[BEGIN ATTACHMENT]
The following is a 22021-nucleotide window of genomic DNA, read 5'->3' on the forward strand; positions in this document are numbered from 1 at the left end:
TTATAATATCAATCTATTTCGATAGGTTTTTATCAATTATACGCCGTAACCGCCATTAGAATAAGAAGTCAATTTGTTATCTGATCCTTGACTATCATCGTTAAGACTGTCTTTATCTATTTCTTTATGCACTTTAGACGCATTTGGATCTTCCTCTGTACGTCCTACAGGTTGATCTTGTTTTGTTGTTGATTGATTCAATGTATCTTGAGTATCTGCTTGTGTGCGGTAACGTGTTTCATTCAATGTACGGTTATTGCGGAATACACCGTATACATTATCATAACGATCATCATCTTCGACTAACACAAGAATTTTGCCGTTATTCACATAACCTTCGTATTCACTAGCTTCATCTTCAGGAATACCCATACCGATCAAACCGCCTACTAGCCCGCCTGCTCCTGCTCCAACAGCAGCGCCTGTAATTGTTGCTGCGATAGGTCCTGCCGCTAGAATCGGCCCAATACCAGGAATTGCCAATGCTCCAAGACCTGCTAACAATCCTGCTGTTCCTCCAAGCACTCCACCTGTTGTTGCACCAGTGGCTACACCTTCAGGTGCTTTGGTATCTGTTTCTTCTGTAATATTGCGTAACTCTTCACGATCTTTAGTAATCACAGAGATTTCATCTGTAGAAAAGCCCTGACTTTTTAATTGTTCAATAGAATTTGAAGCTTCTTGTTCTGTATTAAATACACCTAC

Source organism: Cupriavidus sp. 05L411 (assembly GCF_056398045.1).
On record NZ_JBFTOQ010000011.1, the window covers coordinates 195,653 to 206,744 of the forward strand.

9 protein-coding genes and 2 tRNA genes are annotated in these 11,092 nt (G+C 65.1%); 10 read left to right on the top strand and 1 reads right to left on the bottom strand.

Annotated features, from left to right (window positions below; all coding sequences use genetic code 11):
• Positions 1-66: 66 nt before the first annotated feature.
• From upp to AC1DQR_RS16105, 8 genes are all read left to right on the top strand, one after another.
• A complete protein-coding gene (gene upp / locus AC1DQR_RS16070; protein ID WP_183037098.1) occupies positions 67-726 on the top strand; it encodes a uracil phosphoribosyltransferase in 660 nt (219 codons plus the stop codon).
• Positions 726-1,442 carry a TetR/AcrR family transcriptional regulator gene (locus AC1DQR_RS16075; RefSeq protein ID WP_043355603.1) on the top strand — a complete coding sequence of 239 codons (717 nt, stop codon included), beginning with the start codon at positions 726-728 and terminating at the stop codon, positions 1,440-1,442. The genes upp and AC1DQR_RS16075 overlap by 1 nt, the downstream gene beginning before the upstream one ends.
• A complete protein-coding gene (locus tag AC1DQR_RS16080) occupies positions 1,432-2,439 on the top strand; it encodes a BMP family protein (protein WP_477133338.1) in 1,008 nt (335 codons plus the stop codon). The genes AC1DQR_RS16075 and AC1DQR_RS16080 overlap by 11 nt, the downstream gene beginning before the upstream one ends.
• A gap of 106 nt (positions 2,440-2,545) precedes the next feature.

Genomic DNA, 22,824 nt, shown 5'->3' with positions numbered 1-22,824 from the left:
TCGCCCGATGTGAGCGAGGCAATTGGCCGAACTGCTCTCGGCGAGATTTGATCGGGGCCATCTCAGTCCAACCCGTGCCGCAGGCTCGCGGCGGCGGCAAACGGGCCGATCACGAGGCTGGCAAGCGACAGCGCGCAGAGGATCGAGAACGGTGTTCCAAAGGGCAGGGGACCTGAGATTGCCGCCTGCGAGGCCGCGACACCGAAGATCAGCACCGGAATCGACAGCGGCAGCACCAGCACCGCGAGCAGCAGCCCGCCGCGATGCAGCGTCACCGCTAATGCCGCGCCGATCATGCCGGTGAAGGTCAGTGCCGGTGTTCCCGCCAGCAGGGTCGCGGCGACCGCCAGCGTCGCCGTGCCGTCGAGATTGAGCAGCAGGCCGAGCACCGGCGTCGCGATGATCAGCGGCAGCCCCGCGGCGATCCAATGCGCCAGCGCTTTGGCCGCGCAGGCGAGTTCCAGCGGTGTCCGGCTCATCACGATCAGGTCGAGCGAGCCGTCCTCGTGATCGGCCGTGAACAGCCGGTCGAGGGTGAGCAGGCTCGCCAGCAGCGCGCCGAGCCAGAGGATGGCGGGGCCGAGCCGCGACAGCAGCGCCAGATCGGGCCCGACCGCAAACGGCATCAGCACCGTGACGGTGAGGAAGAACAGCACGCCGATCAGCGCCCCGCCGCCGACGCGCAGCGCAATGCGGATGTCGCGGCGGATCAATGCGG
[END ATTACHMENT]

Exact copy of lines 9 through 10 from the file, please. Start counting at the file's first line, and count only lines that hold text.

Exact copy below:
• A complete protein-coding gene (gene upp / locus AC1DQR_RS16070; protein ID WP_183037098.1) occupies positions 67-726 on the top strand; it encodes a uracil phosphoribosyltransferase in 660 nt (219 codons plus the stop codon).
• Positions 726-1,442 carry a TetR/AcrR family transcriptional regulator gene (locus AC1DQR_RS16075; RefSeq protein ID WP_043355603.1) on the top strand — a complete coding sequence of 239 codons (717 nt, stop codon included), beginning with the start codon at positions 726-728 and terminating at the stop codon, positions 1,440-1,442. The genes upp and AC1DQR_RS16075 overlap by 1 nt, the downstream gene beginning before the upstream one ends.